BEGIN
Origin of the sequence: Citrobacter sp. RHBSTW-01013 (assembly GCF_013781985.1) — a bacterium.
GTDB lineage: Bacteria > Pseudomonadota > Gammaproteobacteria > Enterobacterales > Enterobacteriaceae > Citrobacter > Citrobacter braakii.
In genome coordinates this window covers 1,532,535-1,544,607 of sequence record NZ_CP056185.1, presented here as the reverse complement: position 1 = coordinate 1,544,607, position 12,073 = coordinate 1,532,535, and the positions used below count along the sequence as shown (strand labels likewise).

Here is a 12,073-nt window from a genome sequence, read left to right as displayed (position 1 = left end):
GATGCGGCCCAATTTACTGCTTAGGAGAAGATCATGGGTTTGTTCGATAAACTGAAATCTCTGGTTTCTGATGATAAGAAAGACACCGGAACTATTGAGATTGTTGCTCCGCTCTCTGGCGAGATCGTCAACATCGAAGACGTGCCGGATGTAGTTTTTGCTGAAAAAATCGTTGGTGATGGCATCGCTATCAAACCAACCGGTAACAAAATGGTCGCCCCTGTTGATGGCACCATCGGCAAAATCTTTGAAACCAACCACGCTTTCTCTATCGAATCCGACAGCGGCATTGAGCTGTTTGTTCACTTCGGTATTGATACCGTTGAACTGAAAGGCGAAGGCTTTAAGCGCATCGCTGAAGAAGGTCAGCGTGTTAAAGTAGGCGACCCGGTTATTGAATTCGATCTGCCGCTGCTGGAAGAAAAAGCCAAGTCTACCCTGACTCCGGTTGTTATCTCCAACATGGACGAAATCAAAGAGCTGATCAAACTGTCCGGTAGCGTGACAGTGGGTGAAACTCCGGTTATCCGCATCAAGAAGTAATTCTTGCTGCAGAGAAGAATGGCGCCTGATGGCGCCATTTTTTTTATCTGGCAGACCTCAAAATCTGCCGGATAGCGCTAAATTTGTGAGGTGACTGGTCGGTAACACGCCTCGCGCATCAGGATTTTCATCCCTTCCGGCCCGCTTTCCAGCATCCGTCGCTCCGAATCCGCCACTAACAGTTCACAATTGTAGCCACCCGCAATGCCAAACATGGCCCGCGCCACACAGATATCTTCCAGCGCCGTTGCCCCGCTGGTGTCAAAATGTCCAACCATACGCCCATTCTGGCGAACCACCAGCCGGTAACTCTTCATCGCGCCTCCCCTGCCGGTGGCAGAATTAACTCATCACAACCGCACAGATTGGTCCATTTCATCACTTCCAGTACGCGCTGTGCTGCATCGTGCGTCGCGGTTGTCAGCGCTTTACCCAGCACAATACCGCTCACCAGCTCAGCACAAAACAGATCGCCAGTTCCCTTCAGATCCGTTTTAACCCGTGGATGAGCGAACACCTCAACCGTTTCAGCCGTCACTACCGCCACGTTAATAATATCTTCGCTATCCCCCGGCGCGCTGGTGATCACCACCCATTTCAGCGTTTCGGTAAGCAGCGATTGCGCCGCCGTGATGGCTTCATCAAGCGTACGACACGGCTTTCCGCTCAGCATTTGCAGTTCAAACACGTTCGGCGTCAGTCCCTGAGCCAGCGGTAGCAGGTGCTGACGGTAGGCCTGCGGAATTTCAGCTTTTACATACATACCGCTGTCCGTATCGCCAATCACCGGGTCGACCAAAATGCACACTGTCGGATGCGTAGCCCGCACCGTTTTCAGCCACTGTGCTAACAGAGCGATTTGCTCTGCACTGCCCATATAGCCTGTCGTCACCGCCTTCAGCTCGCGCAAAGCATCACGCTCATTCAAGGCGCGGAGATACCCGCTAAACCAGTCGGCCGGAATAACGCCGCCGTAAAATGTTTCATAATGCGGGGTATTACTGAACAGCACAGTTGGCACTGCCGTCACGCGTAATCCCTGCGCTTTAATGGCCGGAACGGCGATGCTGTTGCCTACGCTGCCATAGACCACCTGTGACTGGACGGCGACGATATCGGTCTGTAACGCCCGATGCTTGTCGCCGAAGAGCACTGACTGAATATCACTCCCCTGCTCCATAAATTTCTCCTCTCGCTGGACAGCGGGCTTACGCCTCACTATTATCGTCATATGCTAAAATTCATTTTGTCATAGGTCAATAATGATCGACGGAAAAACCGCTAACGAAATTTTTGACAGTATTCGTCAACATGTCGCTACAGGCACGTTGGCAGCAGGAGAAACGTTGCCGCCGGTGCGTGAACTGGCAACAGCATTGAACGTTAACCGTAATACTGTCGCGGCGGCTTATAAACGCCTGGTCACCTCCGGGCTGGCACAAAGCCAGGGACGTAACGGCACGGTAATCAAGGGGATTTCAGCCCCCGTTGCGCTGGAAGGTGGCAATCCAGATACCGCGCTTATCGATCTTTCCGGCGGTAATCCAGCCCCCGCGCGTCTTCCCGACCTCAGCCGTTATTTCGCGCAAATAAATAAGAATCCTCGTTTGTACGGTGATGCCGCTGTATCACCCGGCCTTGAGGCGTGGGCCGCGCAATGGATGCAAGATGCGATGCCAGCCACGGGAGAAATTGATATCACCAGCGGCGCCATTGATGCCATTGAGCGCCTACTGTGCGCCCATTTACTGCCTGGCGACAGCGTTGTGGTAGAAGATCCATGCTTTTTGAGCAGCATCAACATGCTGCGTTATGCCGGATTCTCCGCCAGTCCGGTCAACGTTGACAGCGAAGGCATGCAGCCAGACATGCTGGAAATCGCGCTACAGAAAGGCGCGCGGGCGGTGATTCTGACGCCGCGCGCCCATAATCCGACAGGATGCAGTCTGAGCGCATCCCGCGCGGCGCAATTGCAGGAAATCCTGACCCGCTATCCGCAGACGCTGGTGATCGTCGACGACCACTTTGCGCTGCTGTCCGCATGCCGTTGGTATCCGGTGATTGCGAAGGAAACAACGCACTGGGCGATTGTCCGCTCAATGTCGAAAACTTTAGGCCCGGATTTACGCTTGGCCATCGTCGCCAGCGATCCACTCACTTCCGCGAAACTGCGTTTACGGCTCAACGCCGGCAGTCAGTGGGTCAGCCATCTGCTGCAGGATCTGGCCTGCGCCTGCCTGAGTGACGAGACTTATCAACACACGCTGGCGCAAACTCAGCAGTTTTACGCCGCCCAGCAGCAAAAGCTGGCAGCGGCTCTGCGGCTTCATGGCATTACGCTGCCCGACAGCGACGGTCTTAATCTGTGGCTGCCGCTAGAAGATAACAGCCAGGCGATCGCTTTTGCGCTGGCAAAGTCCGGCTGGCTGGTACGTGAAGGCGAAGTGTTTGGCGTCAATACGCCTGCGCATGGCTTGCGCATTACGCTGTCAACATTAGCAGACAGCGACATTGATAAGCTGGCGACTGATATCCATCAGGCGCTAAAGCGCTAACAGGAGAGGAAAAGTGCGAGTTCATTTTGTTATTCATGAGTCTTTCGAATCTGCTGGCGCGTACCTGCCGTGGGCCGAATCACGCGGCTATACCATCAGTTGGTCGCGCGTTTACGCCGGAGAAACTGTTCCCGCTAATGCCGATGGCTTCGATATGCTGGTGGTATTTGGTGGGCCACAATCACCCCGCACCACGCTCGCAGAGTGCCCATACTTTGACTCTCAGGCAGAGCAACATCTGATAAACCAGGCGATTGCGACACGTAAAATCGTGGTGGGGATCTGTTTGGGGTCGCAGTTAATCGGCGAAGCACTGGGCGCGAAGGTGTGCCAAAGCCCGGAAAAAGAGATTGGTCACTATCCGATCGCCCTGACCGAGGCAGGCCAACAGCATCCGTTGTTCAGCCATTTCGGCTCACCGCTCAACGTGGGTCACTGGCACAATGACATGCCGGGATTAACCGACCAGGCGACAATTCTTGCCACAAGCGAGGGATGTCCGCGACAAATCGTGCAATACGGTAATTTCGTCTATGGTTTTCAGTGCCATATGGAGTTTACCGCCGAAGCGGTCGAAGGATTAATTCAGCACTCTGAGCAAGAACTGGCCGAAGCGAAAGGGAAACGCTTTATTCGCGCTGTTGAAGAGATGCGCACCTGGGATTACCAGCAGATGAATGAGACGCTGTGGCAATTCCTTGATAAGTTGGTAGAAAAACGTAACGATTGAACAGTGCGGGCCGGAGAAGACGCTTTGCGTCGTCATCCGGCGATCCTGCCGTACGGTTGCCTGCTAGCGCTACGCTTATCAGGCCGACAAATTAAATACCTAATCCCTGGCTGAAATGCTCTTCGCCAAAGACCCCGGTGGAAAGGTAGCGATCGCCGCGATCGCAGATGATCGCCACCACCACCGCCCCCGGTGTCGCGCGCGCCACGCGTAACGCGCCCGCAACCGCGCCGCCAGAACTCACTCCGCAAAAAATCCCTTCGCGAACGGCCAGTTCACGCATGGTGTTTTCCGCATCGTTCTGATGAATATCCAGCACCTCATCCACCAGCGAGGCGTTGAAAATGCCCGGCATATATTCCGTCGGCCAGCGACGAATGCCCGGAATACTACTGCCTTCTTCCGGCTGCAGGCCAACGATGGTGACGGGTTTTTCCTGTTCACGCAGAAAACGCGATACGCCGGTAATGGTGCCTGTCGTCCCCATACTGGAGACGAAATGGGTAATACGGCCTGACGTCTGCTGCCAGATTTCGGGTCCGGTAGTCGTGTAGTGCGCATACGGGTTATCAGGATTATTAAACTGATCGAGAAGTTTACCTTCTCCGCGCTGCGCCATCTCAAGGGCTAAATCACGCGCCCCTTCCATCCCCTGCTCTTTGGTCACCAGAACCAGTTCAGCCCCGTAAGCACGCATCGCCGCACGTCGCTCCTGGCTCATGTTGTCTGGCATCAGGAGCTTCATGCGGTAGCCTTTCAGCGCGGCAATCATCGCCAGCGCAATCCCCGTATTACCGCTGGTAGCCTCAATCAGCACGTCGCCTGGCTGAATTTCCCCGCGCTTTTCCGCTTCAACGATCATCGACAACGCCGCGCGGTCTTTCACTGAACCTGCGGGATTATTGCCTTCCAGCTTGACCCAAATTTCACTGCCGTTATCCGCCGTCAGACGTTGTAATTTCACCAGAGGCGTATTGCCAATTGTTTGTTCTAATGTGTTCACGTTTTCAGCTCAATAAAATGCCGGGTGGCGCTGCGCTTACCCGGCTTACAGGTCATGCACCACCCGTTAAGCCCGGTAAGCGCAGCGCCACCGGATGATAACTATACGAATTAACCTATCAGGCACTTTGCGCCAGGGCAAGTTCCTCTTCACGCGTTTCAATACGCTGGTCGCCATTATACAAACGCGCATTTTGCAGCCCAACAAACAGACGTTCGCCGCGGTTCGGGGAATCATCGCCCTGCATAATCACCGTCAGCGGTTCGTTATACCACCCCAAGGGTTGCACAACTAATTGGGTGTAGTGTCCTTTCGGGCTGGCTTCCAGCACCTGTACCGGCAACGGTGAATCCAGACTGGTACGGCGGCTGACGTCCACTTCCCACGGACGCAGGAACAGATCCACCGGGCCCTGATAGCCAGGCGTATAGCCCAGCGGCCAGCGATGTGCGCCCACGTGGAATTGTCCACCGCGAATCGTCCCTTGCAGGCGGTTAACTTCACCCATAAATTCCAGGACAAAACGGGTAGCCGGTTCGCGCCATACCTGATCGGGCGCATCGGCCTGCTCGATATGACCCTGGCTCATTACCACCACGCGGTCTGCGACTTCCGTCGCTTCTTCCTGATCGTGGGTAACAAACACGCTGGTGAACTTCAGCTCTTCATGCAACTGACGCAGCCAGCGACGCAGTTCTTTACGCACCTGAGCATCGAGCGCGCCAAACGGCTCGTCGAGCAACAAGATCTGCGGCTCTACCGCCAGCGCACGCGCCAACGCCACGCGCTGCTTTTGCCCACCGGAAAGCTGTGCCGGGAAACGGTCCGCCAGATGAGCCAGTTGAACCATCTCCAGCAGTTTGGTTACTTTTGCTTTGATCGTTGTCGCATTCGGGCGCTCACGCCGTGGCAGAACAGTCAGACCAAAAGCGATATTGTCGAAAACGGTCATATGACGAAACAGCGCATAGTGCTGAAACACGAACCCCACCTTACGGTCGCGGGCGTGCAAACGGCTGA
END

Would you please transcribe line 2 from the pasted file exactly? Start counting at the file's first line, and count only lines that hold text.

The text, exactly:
GTDB lineage: Bacteria > Pseudomonadota > Gammaproteobacteria > Enterobacterales > Enterobacteriaceae > Citrobacter > Citrobacter braakii.